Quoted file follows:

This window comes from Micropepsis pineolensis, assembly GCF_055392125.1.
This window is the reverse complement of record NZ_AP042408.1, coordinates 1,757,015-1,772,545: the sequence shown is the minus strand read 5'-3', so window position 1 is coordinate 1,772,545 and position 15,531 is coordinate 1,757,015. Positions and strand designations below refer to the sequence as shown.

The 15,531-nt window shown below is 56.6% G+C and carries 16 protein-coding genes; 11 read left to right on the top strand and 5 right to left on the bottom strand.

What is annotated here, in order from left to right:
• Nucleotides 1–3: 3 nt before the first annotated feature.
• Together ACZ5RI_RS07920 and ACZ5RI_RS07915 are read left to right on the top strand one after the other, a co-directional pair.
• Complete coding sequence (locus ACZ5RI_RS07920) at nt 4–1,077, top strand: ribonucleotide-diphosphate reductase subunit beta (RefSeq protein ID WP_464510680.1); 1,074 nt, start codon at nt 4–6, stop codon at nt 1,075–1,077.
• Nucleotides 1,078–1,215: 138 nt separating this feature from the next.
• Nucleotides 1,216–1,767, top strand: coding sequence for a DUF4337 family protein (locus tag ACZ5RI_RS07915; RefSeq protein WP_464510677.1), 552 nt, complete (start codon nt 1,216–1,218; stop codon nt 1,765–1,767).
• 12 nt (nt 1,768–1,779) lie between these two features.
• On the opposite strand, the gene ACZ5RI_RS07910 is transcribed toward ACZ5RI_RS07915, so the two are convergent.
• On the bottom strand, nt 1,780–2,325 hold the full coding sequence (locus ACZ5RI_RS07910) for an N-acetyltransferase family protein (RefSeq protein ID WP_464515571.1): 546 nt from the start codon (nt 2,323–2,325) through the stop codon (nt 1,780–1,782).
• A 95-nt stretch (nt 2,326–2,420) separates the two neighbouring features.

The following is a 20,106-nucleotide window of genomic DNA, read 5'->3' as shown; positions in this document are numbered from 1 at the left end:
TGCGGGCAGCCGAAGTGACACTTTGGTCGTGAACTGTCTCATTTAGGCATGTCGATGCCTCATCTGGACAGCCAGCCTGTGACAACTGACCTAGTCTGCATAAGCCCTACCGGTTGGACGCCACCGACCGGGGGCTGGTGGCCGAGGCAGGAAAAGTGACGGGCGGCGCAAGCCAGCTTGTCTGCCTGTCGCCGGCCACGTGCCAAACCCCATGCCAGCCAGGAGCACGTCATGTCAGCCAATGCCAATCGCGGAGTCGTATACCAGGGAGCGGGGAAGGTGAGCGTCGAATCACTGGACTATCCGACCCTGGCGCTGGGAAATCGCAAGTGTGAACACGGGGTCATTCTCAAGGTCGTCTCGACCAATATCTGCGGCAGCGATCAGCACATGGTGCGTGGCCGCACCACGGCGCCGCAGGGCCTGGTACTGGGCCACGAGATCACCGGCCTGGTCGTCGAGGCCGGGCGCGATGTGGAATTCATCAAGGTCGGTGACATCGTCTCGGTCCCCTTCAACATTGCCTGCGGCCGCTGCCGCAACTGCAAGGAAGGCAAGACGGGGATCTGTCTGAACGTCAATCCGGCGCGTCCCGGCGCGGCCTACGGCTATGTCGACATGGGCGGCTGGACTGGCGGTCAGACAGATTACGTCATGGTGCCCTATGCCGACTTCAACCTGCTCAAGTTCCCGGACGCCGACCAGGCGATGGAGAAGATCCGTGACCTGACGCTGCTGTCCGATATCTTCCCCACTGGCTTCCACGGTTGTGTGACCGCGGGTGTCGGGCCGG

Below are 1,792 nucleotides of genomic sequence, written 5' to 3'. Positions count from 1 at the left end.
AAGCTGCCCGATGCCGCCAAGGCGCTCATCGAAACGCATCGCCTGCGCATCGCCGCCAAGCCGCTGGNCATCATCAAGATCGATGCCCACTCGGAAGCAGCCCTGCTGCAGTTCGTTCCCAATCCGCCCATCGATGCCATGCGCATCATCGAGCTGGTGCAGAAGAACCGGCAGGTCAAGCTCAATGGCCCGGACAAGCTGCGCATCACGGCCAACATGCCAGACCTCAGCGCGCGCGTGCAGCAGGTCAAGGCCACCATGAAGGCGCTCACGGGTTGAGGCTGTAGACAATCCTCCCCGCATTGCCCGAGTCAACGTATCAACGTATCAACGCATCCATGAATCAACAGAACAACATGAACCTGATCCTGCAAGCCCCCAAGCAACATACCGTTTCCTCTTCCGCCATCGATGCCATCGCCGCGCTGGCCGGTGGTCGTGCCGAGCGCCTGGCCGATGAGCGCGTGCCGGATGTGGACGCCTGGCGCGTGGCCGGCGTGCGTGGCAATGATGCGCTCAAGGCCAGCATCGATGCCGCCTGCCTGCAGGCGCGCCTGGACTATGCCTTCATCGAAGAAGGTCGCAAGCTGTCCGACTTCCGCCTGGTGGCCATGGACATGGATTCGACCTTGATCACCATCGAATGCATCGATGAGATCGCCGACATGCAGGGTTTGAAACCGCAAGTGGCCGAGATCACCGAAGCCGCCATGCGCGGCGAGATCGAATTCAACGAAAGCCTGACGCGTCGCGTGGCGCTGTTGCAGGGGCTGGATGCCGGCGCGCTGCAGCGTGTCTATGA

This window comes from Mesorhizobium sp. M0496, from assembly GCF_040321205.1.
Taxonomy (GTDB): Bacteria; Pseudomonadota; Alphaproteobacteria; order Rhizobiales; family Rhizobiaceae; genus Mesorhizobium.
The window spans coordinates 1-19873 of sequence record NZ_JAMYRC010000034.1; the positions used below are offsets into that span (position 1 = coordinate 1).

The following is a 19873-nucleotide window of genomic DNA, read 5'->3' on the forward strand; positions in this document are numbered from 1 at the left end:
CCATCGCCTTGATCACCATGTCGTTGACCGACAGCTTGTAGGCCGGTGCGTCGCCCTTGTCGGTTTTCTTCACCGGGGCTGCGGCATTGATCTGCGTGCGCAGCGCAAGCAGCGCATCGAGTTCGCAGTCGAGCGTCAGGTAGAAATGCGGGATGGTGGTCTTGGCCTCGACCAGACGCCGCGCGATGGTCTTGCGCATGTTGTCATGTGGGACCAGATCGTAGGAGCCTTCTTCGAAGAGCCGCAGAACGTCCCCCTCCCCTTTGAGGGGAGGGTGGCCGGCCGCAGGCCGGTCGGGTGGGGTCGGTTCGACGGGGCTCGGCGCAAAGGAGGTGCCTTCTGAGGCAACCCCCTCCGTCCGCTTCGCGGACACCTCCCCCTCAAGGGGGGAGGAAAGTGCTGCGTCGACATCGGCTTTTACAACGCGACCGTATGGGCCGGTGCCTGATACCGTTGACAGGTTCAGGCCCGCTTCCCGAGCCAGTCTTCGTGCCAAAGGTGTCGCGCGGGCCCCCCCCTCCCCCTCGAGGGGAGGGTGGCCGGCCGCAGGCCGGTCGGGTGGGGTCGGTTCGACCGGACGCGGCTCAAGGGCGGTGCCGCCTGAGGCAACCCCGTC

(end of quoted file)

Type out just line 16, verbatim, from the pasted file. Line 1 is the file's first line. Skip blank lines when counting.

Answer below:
Below are 1,792 nucleotides of genomic sequence, written 5' to 3'. Positions count from 1 at the left end.